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An online magazine for newly qualified accountants and those in the final stages of their qualification. It's packed full of careers advice, industry news and topical features on the state of the accountancy industry across the globe. A must-read for aspiring accountants everywhere.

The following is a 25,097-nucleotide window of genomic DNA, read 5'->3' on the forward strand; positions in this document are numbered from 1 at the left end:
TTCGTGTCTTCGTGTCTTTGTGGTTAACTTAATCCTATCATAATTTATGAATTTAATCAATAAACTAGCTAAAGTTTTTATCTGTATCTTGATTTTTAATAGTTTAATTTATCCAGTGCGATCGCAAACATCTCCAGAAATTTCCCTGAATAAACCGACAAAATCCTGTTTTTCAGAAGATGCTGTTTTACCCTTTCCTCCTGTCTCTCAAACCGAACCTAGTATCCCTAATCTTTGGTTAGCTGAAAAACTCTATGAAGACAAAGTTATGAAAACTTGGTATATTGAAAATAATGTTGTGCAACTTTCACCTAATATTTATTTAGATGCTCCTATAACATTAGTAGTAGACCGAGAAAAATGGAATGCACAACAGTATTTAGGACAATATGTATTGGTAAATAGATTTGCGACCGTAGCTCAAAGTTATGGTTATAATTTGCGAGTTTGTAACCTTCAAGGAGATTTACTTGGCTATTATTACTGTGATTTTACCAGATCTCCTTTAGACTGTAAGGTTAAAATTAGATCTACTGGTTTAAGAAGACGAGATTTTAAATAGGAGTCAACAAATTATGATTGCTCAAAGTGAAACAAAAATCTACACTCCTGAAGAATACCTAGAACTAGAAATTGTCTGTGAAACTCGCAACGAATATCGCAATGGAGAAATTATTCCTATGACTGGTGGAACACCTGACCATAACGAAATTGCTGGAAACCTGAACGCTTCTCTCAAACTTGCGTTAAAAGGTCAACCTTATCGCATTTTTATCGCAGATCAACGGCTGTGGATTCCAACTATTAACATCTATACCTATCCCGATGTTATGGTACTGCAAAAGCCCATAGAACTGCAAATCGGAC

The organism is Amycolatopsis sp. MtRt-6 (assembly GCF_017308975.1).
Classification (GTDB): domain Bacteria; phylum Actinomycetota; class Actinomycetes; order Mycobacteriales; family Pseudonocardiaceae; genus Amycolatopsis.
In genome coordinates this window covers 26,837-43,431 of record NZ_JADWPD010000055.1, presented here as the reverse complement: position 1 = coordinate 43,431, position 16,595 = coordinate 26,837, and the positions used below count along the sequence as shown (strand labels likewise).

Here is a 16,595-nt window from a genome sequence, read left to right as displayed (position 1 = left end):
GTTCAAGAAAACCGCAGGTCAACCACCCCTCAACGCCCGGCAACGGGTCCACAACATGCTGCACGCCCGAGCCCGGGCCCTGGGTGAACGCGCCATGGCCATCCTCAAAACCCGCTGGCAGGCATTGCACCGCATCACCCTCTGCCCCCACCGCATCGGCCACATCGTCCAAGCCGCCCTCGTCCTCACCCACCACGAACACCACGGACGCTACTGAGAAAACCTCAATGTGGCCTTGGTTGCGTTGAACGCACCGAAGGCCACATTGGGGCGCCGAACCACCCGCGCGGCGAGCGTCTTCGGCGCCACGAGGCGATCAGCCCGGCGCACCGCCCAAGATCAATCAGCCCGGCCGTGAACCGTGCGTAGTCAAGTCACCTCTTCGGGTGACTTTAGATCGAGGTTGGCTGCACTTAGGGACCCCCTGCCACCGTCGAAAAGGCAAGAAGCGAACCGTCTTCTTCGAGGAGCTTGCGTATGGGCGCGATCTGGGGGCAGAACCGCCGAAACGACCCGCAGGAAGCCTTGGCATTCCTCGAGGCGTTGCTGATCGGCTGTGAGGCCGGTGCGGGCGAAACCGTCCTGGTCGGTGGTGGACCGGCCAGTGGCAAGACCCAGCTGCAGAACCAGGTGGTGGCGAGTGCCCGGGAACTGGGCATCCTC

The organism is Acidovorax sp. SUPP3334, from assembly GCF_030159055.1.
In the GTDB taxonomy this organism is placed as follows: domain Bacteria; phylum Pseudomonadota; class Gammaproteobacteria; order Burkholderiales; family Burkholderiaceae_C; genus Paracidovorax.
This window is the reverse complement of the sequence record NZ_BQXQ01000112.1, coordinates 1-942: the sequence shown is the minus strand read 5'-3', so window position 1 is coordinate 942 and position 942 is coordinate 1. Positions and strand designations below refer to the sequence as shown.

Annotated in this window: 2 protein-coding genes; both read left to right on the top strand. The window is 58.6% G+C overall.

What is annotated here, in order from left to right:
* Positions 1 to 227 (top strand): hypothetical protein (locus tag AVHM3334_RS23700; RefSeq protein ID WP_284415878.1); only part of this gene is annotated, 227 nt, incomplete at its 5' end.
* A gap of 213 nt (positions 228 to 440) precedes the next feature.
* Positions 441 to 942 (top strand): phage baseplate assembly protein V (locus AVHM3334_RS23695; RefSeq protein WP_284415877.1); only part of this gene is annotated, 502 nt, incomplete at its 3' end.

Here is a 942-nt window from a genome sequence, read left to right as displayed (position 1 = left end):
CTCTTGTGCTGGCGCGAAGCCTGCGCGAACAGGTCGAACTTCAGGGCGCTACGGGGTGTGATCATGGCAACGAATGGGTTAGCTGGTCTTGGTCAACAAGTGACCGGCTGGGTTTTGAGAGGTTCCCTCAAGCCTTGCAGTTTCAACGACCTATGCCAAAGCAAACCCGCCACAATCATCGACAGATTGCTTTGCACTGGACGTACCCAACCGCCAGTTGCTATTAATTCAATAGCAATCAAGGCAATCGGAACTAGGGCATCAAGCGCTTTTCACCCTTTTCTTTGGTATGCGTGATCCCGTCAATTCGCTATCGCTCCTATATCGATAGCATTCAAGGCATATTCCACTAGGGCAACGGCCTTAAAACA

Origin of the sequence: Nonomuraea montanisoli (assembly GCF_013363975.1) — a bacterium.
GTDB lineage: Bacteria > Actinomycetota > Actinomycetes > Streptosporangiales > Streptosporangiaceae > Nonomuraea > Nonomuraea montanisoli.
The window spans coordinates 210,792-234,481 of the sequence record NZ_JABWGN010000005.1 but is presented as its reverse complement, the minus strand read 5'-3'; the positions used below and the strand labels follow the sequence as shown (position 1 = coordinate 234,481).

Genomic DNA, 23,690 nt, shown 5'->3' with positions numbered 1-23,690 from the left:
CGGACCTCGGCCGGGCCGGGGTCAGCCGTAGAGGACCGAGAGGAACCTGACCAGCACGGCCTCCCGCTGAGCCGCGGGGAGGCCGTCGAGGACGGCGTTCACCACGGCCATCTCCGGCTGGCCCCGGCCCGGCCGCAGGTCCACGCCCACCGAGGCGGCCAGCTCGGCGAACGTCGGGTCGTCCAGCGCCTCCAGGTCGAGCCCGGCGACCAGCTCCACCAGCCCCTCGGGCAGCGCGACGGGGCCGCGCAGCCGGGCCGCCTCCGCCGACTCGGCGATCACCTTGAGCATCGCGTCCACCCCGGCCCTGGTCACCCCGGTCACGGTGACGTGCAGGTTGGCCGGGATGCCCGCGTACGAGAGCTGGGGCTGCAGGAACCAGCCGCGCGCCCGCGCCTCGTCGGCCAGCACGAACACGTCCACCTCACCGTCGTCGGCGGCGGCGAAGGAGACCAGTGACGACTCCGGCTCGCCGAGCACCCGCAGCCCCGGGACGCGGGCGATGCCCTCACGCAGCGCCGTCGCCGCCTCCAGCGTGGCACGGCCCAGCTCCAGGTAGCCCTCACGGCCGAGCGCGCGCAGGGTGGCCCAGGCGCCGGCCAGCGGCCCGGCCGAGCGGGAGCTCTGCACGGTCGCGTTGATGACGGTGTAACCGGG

<ul><li><p>THE VOICE OF ALL NQs</p><p> CYBER </p><p>SECURITY</p><p> Self-interest rather than regulation is the </p><p>way forward, says report</p><p> SALARY </p><p>CHECKER</p><p> Are you being paid what you should </p><p>be?</p><p> Contact usemail: </p><p>graham@pqaccountant.com</p><p>twitter: @pqmagazine</p><p>facebook: pqmagazine.com</p><p>call: 020 7216 6444</p><p>April 2016</p><p> TAX </p><p>SIMPLIFICATION WHY TWO TAXES </p><p>SHOULD BE MERGED </p><p>INTO ONE</p><p>Page 14</p><p> TOP CAT WE SPOKE TO SHARON </p><p>HARRIS, WHO WAS </p><p>RECENTLY NAMED PQ </p><p>MAGAZINES NQ OF THE </p><p>YEARP18 </p><p>P17</p><p>P10</p><p>P8</p><p> What are the pros and cons of using a recruitment consultant to nd your next role?</p><p> YOUR CAREER</p><p> ETHICAL DILEMMA</p><p> What should you do when your boss wants you to write a biased report?</p><p>Page 12</p><p>ALL THE NEWS YOU NEED</p><p>and a whole lot more </p><p>Pages 5 and 7</p></li><li><p>workingbettertogether</p><p>T +44 (0)20 8408 9999 E info@walkerdendle.co.uk www.walkerdendle.co.uk </p><p>redefining financial recruitment</p><p>Finance Manager</p><p>Middlesex</p><p>60,000 65,000 + benefits</p><p>Responsibilityforleadershipofthemanagement</p><p>accountingfunctionof3</p><p>Preparationandreviewofmonthlymanagement </p><p>accountspack</p><p>Drivingforwardbusinesspartneringacrossthebusiness;</p><p>improvingstakeholderrelationships</p><p>Improvementofsystemsandprocessestoensuresmooth</p><p>deliveryofreportingtimetable</p><p>QualifiedCIMA,ACCAorequivalent</p><p>StrongunderstandingofIFRSandUKGAAP</p><p>Provenpeoplemanagementskillswithpreviousline</p><p>managementexperience</p><p>Financial Analyst</p><p>Surrey</p><p>55,000 + benefits</p><p>Preparationofconsolidatedfinancialreportandregional</p><p>results</p><p>Identifyingandjustifyingvariancesandanomaliesto</p><p>forecast</p><p>Offeringtechnicaladvicetoregionalfinanceteamswith</p><p>emphasisonP&amp;Landbalancesheet</p><p>Assistintheintegrationofacquisitionsintothefinancial</p><p>reportingsystem</p><p>QualifiedACA/ACCAorequivalent</p><p>SoundunderstandingofIFRSandgroupaccounting</p><p>HighlyproficientonMSoffice,HFManadvantage</p><p>Excellentanalyticalandcommunicationskills</p></li><li><p>COMMENT</p><p>Leasing is the big story</p><p>We are again shining the light on leases this month. We know, that is two issues in a row now, but we honestly believe this is big news! The new standard, IFRS 16 Leases, replaces accounting standards introduced more than 30 years ago and considered no longer fit for purpose. </p><p>What is being proposed is a major revision to the way companies account for leases. And there are a lot of leases out there. It has been estimated that listed companies alone </p><p>have US$3.3trn of them, of which 85% do not appear on the balance sheet. How can investors and others get a truly accurate picture of a companys lease assets and liabilities? In industries such as aviation, shipping and retail leases are a key component in how they operate. </p><p>IASB chair Hans Hoogervorst says that when IFRS 16 becomes effective in 2019 it will result in a substantial change to many companies balance sheets. All leases will be recognised as assets and liabilities by lessees, better reflected the underlying economics (read Hoogervorsts thoughts on page 22).</p><p>Before you get there you should read about Sharon Harris, our NQ of the Year. The first thing she did when she qualified was burst into tears from the relief. Its OK, once she had recovered the rest of the day was spent with a big smile on her face! See page 18 for more. </p><p>We have a great, honest piece by Walker Dendles Phillippa Lusty about why you should use recruitment consultants (page 8). We believe that using one is a bit of a no-brainer. It is how the market works, so use it to your advantage. It is, after all, a free service. With the help of Hays we also produce an NQ salary checker you wont find this anywhere else! </p><p>Graham Hambly, Editor (graham@pqaccountant.com)</p><p>EDITORS COMMENTS </p><p>NUMBER CRUNCHING</p><p>Number of NHS finance </p><p>professionals who feel valued by the public and patients P5</p><p>5%</p><p>and rising the number of self-</p><p>employed workers in the UK P14</p><p>4.7m </p><p>Percentage of large companies </p><p>to have reported some form of security breach P16</p><p>81%</p><p>The total amount of leases held by listed companies P22</p><p>US$3.3trn</p><p>Average salary for NQ working in the corporate sector, according to the Hays salary checker P10</p><p>39,942</p></li><li><p>5NEWS</p><p>NQ Magazine April 2016</p><p>New CPD Centre for </p><p>all ACCA members ACCA members now have exclusive access to a range of </p><p>continuing professional development (CPD) courses through </p><p>a new online CPD Centre provided by BPP Professional </p><p>Development.</p><p>The new CPD centre is a dual-branded platform that both </p><p>parties hope will deliver a smooth booking process, making </p><p>online CPD course purchases easier. On offer are 150 </p><p>high-quality courses and learning packages that have been </p><p>specifically designed to fit around the schedules of busy </p><p>business and finance professionals.</p><p>To celebrate the launch of the new site, BPP is offering </p><p>ACCA members 20% off their entire online catalogue until </p><p>30 April. You will need to use the code ACCA2016 at the </p><p>checkout to redeem the offer. </p><p> Deloitte publishes socio-economic data </p><p>In an effort to dismiss some of the myths about social </p><p>mobility Deloitte has become one of the largest UK </p><p>employers to publish data on the socio-economic and </p><p>educational background of its partners and staff. </p><p>A sample of 1,000 staff shows 43% of Deloitte </p><p>employees attended a non-selective state school, 16% </p><p>an academically selective grammar school and 20% an </p><p>independent school. The data also revealed 51% were the </p><p>first in their family to go to university, while 9% received </p><p>free school meals.</p><p> Women earn 17,000 less </p><p>New research has shown that women in accountancy earn </p><p>17,000 less than men. Total remuneration for women </p><p>in accountancy stands at an average of 67,680, while </p><p>men earn 84,970. Men also did better when it comes to </p><p>bonuses. The average bonus for men was equal to 18.2% </p><p>of their basic salary; it was 13.9% for women. The only </p><p>good news, if there is any, is that the gender pay gap is </p><p>shrinking. </p><p> Aspiring to reach the top? No thanks!</p><p>European countries are lagging behind developing </p><p>countries when it comes to female ambition in the </p><p>workplace, according to the Hays Global Gender Diversity </p><p>Report 2016. Just 11% of women in the UK believe they </p><p>need to reach the most senior levels, MD or CEO, in order </p><p>to feel successful in their careers, compared with 14% </p><p>of men. This compares with 28% of women in Malaysia, </p><p>22% in Colombia and 18% in the UAE. In contrast, British </p><p>women are much more satisfied in reaching mid/senior </p><p>level roles. Almost four in 10 women in the UK (36%) say </p><p>they would need to reach director level to feel successful. </p><p>IN BRIEF</p><p>Feeling valued? NotNHS nance workers Just 5% of NHS finance professionals feel valued by the </p><p>public and patients, says a new briefing survey from the </p><p>Healthcare Financial Management Association (HFMA).</p><p>Luckily, faint praise is not what motivates accountants </p><p>for working in the NHS. The latest NHS Finance Function </p><p>in 2015: England report found that for well over two-thirds </p><p>(71%) of respondents it is public sector values that keeps </p><p>them going. Improving patient care is a motivation for 60% </p><p>of those surveyed.</p><p>Finance professionals working in the NHS also feel their </p><p>departments provide real value for money well, 89% think </p><p>so.</p><p>Despite the challenges of grappling with tight financial </p><p>statements and trying to add value to patient care, some </p><p>two-thirds of accountants say they would like to spend the </p><p>rest of their career working for it.</p><p>In all, 16,211 finance professionals are currently working </p><p>in the NHS, a 3% rise on 2013 figures. </p><p>The survey worryingly revealed that there is still a large </p><p>imbalance between the number of women working in finance </p><p>roles and those in the top jobs. Some 62% of finance staff </p><p>are female, but only 26 % of FDs are women.</p><p>Sharon Harris (right) of Agchem Project Consulting recently </p><p>picked up her NQ of the Year trophy from Lisa Dendle of </p><p>Walker Dendle at the PQ magazine Awards. Harris said: If </p><p>I had told my 16-year-old self that, at the age of 52, I would </p><p>be a chartered accountant with an honours degree I think </p><p>I would have asked them what they had been drinking. In </p><p>the past 12 months Sharon has been accepted as a CIMA </p><p>member and gained the ACMA, CGMA designation. She </p><p>also received a rst class honours degree from Manchester </p><p>Metropolitan University in Sustainable Performance </p><p>Management. </p><p>Read all about her on page 18.</p></li><li><p>Drive yourcareer withpqjobs.co.uk </p><p>PQ jobspqjobs.co.uk</p></li><li><p>7NEWS</p><p>NQ Magazine April 2016</p><p>Preparing for the futureThe CFO of the future may need to bring much more </p><p>multidisciplinary skill set to the job, according to Finance </p><p>2020: closer than you think, a new report from Robert Half.</p><p>The report says the nance function faces what is possibly </p><p>the biggest era of transformation in its history. Process </p><p>automation, corporate digitisation and the ongoing need to </p><p>protect assets while managing costs are conspiring to bring </p><p>even more pressure on nance professionals.</p><p>For many CFOs the priority is to meet regulatory </p><p>compliance mandates, but in the long-term it is to keep pace </p><p>with changing technology. </p><p>So, what were perceived to be the most important skills </p><p>to develop over the next ve years? Greater knowledge of </p><p> nancial software packages was seen as the biggest technical </p><p>skill that needs to be mastered (cited by 45% of CFOs). </p><p>Leadership, communication and commercial acumen were </p><p>seen as the soft skills nance professionals need to develop. </p><p>The traditional </p><p>audit process is </p><p>not delivering </p><p>enough, claims </p><p>the ACCAs head </p><p>of audit and </p><p>assurance, Andrew </p><p>Gambier. </p><p>Following </p><p>a series of </p><p>roundtable </p><p>discussions </p><p>he said that </p><p>in developed </p><p>countries there </p><p>were strong views </p><p>that while the audit </p><p>and assurance </p><p>process was important, it was neither timely nor offered </p><p>insights as to where businesses could have done better.</p><p>He said that in countries where audit is still being </p><p>developed it was valued far higher than in countries where it </p><p>has been long established. </p><p>Gambier said that investors had said they want real insights </p><p>into how a company could have addressed risk better and </p><p>where they could have maximized pro ts.</p><p>Gambier went on: While the traditional approach might </p><p>reassure regulators and company bosses, its usefulness to </p><p>investors is shrinking all the time, prompting questions over </p><p>its future. Business leaders expect information in real time, </p><p>so why do we expect investors to wait months for the audit </p><p>reports?</p><p>He felt that auditors need to look at how they can use </p><p>technology to deliver high quality audits in a more ef cient </p><p>and timely manner. </p><p> For more read the ACCA report The Future of Audit. </p><p>First management accounting standard BSI, the British Standards Institution, has published PAS 1919 </p><p> the worlds rst management accounting standard. The guide, </p><p>sponsored by CIMA, is designed as a best-practice guide to </p><p>management accounting, de ning what good looks like.</p><p>The PAS provides a framework to support decision-making </p><p>and supports improved performance. It sets out four outcome-</p><p>based management accounting principles:</p><p> Communication provides insight that is in uential </p><p>encouraging insightful communication that drives better </p><p>decisions across an organisation.</p><p> Information is relevant reviewing past, present and forward-</p><p>looking performance management information.</p><p> Impact on value is analysed understanding an </p><p>organisations strategy and business model.</p><p> Stewardship builds trust balancing short-term commercial </p><p>interests against long-term value for stakeholders.</p><p>Audit must now evolve or die </p><p>Threat of court over new UK sugar tax Soft drinks manufacturers look set to take Chancellor George </p><p>Osborne to the European court over his discriminatory sugar </p><p>tax.</p><p>The new tax put forward in the recent Budget may never </p><p>see the light of day, as Coca-Cola and other drink makers put </p><p>together a legal challenge to the proposals.</p><p>The soft drinks manufactures look set to argue in the </p><p>European courts that the tax, due to levied from 2018, is </p><p>discriminatory because it will not hit other beverages with high </p><p>sugar content. </p><p>This is not an idle threat. There have been successful </p><p>challenges to similar tax moves in Denmark and Finland. Last </p><p>year, the European Court of Justice also blocked Scotlands </p><p>plan to enforce minimum alcohol pricing.</p><p>Chancellor Osborne was hoping the 24p a litre tax on high </p><p>sugar products would help raise 520m a year. </p><p>Many fruit juices and smoothies contain more sugar than </p><p>the traditional cans of zz, and should be included in the new </p><p>sugar tax, according to some experts. Its a no-brainer to </p><p>include fruit juices and smoothies in the levy, says University </p><p>of Liverpools Simon Capewell.</p><p>Among the drinks that would be exempt, for example, is a </p><p>Krispy Kreme Strawberry Kreme milkshake, which contains </p><p>21.8g of sugar per 100g. That is double the amount of </p><p>sugar found in Coke (10.6g per 100ml). A McDonalds large </p><p>strawberry milkshake contains 74g of sugar, 50g of which </p><p>is added. Thats 12 teaspoons of sugar and is 160% of your </p><p>recommended (aged 11 and over) daily dose.</p><p>Andrew Gambier</p></li><li><p>8 NQ Magazine April 2016</p><p>YOUR CAREER</p><p>And the hunt begins: youre on the market and the </p><p>time is ripe to take the next step along the path </p><p>of your financial career. Perhaps your current </p><p>employer cant give you the opportunities you need to </p><p>progress, or perhaps it is just time for a change. You have </p><p>a clear picture of what you are looking for in terms of </p><p>remuneration, location and role now its just about finding </p><p>that perfect job. So do you go to a recruitment consultant?</p><p>Reasons not to</p><p>Bad press: In the world of recruitment, a common myth </p><p>about consultants is that they are shallow, pushy salesmen </p><p>Phillippa Lusty outlines the </p><p>pros and cons of using a </p><p>recruitment consultant from </p><p>both the individuals and the </p><p>companys perspective</p><p>and women just </p><p>looking to make a </p><p>quick buck. Unfortunately, </p><p>in some cases this may be true, </p><p>but on the flip side a good recruitment </p><p>consultancy relies heavily on its reputation </p><p>and by building positive, long-standing working </p><p>relationships with clients and candidates alike.</p><p>Fees: Clients looking to fill a vacancy have to remember </p><p>that, like your company, a consultancy is a commercial </p><p>business and works speculatively. It will invest on your </p><p>behalf on advertising, job boards and mail shots, taking a </p><p>risk with you too: no placement, no fee.</p><p>Going direct: With the rise of in-house recruiters, online </p><p>job boards and professional networking sites that seem to </p><p>cut out the middle man, are recruitment agencies becoming </p><p>obsolete? The nature of the business is changing, but in this </p><p>chaotic world of apparently endless opportunity the role of a </p><p>recruitment consultancy is as valuable as ever. Heres why</p><p>Why use a recruitment consultant?</p></li><li><p>9NQ Magazine April 2016</p><p>YOUR CAREER</p><p>Why use recruitment </p><p>consultants? </p><p>Experts in their field: Recruitment </p><p>consultants are career match-makers who </p><p>specialise in their own niche in regards to sector </p><p>and location. They are therefore great advisers who </p><p>have their fingers on the pulse; it is their job to know their </p><p>market.</p><p>Remove the stress: Whether you are looking for a job or </p><p>looking for someone to fill a j...</p></li></ul>